Having coached hundreds both in person and as distance clients that routinely put on 20-30lbs in their first 12 weeks of training. I can vouch that many are dedicated to reaching their goals but often have 1-2 major faults that inhibit them from putting on the weight they desire.
Here are my top 5 reasons why people are unsuccessful in gaining weight
5- You are not training with intensity
It’s beyond the scope of this article to dictate if you are on the correct training program or not to gain weight, but regardless of the program, you need to be training with intensity.
Intense training will create the physiological effects that will signal your body to increase muscle mass. Just as important, a solid training program executed with intensity will help increase appetite and allow you to consume more calories over time.
Don’t go through the motions, Train your butt off.
4- You don’t prioritize sleep
Sleep is the time to recover and grow.
Many athletes stay up watching TV and playing video games until 2-4am. Leaving them only 4-6 hours to sleep. When you are able to get deep sleep, your body produces a hormone profile that is optimal for increasing muscle mass and dropping body fat.
For more tips on sleep check out my T-nation article 4 Sleep Strategies for Athletes’
3- You don’t meal prep
This one drives me absolutely nuts.
Without preparing your food in advance you are going to find it near impossible to get enough food in throughout the day. Unless you are a professional athlete, you have to contend with class and/or work on top of everyday life. Having a bunch of meals prepared and snacks always by your side is the easiest way to reach your goals.
I’ve had high school athletes hide PB&J in their backpacks and sneak them in during class or in between class.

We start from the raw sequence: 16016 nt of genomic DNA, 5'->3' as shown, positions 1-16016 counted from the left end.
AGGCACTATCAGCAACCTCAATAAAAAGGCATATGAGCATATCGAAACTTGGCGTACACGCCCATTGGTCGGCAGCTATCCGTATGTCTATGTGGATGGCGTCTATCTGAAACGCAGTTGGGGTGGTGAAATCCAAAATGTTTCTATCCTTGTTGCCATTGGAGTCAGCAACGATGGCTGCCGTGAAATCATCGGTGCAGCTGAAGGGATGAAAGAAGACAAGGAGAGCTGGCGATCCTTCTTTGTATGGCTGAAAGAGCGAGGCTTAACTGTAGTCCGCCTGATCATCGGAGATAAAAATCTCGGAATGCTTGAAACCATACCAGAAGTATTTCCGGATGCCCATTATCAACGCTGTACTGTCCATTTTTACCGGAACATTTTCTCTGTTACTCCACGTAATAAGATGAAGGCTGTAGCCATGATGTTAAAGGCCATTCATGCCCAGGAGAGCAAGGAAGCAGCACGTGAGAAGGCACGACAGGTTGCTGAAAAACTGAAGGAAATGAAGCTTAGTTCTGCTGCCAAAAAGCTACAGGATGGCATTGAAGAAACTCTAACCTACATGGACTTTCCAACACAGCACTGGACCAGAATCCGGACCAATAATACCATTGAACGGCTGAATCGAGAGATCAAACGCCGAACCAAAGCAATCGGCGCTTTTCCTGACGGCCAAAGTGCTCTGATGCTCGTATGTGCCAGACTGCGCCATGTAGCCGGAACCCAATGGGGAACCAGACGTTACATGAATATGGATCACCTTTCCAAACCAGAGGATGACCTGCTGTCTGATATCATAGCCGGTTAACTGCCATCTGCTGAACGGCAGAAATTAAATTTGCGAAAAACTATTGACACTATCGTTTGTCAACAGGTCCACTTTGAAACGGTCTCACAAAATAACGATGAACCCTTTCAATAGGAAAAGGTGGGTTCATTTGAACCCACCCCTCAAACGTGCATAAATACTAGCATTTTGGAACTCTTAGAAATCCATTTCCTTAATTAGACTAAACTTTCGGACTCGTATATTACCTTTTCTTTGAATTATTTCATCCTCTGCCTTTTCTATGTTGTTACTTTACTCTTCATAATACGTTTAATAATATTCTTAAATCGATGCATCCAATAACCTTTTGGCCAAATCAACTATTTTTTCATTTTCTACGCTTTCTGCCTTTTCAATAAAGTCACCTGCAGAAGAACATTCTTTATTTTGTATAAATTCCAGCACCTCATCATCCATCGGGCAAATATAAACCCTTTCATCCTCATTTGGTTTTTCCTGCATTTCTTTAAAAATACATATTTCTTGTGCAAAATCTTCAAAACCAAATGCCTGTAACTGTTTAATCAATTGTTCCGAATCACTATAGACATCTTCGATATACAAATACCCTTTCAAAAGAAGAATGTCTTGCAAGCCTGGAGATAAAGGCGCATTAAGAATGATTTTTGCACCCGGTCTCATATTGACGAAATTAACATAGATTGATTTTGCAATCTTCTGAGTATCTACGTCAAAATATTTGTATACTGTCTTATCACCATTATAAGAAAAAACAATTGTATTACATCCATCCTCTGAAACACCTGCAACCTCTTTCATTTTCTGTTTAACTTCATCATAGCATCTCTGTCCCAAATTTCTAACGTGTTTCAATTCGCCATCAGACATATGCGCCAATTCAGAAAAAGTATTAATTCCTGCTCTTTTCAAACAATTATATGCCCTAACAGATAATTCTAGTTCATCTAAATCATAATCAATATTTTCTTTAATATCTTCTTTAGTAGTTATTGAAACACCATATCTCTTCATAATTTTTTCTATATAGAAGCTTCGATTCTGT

I’ve had professional athletes prepare 10-20 meals prior to a long road trip where they know the only options will be McDonald’s for for dinner just about every night.
It doesn’t matter how you get it done, you need to consume enough nutrients for your body to grow. Make it easy on yourself and pack your meals.
2- You have the wrong mindset
Being a skinny kid gaining weight is uncomfortable. It requires preparation, extra time cooking, extra time cleaning, extra time eating, and food will get boring.
GET OVER IT
If it was easy EVERYONE would be their ideal bodyweight, throw 95MPH, and drop 500 foot bombs.
Having a task oriented mindset and understanding that being uncomfortable is a part of the process.
1- You do not have big enough consequences and a support team
I’m a big fan of S.M.A.R.T. goals.
Every weight gain athlete I’ve ever had in person or distance coached has implemented S.M.A.R.T. goals with weekly check-ins. These small weekly goals along with surrounding yourself with a team who has the experience and knowledge of how to add some serious weight in a short amount of time makes a world of difference. In our Southport facility, some of the best coaches we have are athletes who have previously gained 30-40 lbs in previous years talking to other athletes.
In regards to consequences, rarely does anyone ever fails to reach their goal when the stakes are high enough. In house, athletes often pick the punishment of eating a can of dog food if they miss a weekly goal. No wonder why no one misses goals.